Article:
The second component of any blockchain system is the set of computers known as “nodes.”These nodes store copies of the data shared within the network and act as gatekeepers to prevent unauthorized transactions. They verify new blocks, add them to their local database, and distribute rewards based on the number of confirmations they have received. As long as at least one node agrees with the information contained in a given block, it becomes part of the permanent record of the blockchain.

Smart Contracts

The third component of any blockchain system includes smart contracts. These self-executing programs run precisely according to preprogrammed rules without human intervention.

For example, when somebody deposits money into their wallet, the contract specifies what should happen next. It might tell the recipient to pay another party immediately or wait until later. Or maybe it advises both parties to deposit additional amounts so that the total sum remains unchanged. When the conditions specified in the contract are met, the program executes accordingly.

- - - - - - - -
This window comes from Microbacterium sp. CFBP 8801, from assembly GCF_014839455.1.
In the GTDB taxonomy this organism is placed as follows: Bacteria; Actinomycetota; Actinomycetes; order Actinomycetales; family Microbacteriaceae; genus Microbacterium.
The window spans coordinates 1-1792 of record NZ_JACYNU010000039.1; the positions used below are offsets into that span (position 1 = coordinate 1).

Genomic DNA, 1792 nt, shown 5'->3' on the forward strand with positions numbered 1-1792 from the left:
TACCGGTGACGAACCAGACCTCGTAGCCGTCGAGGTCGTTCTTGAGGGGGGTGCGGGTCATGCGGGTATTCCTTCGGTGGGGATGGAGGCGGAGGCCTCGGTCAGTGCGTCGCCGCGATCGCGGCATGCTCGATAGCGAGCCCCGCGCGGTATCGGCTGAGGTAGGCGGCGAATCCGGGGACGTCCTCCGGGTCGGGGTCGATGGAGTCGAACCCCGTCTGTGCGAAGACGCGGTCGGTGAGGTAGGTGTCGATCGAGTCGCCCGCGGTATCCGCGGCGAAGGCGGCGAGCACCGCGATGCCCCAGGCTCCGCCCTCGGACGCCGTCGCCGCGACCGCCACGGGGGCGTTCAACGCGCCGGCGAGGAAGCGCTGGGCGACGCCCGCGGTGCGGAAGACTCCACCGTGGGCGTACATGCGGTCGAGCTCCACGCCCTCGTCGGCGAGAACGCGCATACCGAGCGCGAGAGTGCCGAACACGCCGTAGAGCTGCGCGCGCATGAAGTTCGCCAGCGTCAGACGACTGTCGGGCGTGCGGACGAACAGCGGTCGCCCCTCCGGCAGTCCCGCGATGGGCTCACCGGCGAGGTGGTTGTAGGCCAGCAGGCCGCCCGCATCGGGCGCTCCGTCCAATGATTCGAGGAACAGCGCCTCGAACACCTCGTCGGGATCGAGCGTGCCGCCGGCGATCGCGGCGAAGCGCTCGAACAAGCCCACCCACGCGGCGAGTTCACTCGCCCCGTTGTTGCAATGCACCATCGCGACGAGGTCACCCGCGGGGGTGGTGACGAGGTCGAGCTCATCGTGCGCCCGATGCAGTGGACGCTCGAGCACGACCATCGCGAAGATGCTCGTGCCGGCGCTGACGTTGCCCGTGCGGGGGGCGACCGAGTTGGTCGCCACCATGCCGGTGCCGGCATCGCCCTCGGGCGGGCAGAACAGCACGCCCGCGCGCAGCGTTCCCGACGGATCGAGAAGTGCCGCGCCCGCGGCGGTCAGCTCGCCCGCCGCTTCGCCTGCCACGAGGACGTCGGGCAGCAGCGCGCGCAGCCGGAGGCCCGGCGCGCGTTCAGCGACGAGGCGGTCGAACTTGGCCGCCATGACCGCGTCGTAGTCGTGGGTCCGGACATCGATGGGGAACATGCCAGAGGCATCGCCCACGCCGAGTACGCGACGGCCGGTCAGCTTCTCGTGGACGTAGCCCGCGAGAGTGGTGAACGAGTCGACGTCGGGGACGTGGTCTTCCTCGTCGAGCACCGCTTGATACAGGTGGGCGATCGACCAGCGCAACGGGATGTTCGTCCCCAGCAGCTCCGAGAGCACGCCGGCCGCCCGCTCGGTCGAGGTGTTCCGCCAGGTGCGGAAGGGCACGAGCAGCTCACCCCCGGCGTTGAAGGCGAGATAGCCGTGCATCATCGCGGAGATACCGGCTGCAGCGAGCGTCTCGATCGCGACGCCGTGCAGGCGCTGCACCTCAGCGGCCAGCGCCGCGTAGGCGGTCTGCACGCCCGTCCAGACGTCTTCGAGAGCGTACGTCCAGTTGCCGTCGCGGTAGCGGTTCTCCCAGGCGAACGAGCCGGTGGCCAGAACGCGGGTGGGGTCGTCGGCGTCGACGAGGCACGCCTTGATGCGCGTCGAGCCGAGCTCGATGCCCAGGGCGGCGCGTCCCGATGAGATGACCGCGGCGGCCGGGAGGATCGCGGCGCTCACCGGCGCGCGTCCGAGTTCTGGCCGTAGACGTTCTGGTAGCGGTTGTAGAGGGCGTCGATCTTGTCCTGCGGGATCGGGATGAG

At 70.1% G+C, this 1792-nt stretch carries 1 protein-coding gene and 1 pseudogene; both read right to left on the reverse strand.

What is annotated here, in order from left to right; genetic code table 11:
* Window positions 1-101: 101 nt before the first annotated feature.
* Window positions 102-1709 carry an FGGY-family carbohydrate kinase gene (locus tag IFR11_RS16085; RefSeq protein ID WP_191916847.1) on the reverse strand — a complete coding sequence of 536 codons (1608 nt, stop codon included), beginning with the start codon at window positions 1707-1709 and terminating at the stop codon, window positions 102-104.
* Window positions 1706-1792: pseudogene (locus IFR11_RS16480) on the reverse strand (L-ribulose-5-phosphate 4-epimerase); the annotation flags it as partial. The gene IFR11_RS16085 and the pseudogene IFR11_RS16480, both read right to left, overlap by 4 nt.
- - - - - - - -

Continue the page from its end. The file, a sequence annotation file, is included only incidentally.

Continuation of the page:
Let’s say Alice sends Bob $100 worth of bitcoins through a peer-to-peer platform. First, she generates a unique address for her coins. Then, she signs off on the transfer using digital signatures. Finally, she broadcasts these messages across the internet to ensure that everybody sees the same thing.

Once this happens, Bob receives the money and stores it safely inside an encrypted file called a “wallet.” He then uses the public key associated with the address generated by Alice to sign off on the transaction. Now, whenever anybody needs to send him some bitcoin, he checks the signature attached to the message and verifies its validity. Since nothing is stored centrally, neither Bob nor anybody else can steal the money once it leaves Alice’s computer.